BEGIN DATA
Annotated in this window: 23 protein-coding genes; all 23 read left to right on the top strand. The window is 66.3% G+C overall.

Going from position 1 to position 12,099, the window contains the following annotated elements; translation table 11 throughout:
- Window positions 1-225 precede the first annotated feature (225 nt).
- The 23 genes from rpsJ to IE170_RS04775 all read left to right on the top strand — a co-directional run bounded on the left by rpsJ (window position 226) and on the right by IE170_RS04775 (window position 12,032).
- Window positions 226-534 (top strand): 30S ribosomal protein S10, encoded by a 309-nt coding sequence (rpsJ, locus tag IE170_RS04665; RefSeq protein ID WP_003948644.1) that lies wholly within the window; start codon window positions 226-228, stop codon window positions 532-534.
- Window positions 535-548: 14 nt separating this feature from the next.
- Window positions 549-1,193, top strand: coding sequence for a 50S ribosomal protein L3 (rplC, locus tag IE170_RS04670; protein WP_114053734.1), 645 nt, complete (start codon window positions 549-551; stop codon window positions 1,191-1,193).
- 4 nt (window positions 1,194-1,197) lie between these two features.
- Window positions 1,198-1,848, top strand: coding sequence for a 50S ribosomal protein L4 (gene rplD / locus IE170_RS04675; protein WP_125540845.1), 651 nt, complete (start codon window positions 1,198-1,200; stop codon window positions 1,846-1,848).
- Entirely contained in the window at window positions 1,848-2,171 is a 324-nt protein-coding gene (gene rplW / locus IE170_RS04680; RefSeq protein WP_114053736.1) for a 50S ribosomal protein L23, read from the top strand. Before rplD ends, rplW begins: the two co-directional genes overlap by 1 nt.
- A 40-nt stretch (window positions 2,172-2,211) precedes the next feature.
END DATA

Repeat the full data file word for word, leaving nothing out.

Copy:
Annotated in this window: 23 protein-coding genes; all 23 read left to right on the top strand. The window is 66.3% G+C overall.

Going from position 1 to position 12,099, the window contains the following annotated elements; translation table 11 throughout:
- Window positions 1-225 precede the first annotated feature (225 nt).
- The 23 genes from rpsJ to IE170_RS04775 all read left to right on the top strand — a co-directional run bounded on the left by rpsJ (window position 226) and on the right by IE170_RS04775 (window position 12,032).
- Window positions 226-534 (top strand): 30S ribosomal protein S10, encoded by a 309-nt coding sequence (rpsJ, locus tag IE170_RS04665; RefSeq protein ID WP_003948644.1) that lies wholly within the window; start codon window positions 226-228, stop codon window positions 532-534.
- Window positions 535-548: 14 nt separating this feature from the next.
- Window positions 549-1,193, top strand: coding sequence for a 50S ribosomal protein L3 (rplC, locus tag IE170_RS04670; protein WP_114053734.1), 645 nt, complete (start codon window positions 549-551; stop codon window positions 1,191-1,193).
- 4 nt (window positions 1,194-1,197) lie between these two features.
- Window positions 1,198-1,848, top strand: coding sequence for a 50S ribosomal protein L4 (gene rplD / locus IE170_RS04675; protein WP_125540845.1), 651 nt, complete (start codon window positions 1,198-1,200; stop codon window positions 1,846-1,848).
- Entirely contained in the window at window positions 1,848-2,171 is a 324-nt protein-coding gene (gene rplW / locus IE170_RS04680; RefSeq protein WP_114053736.1) for a 50S ribosomal protein L23, read from the top strand. Before rplD ends, rplW begins: the two co-directional genes overlap by 1 nt.
- A 40-nt stretch (window positions 2,172-2,211) precedes the next feature.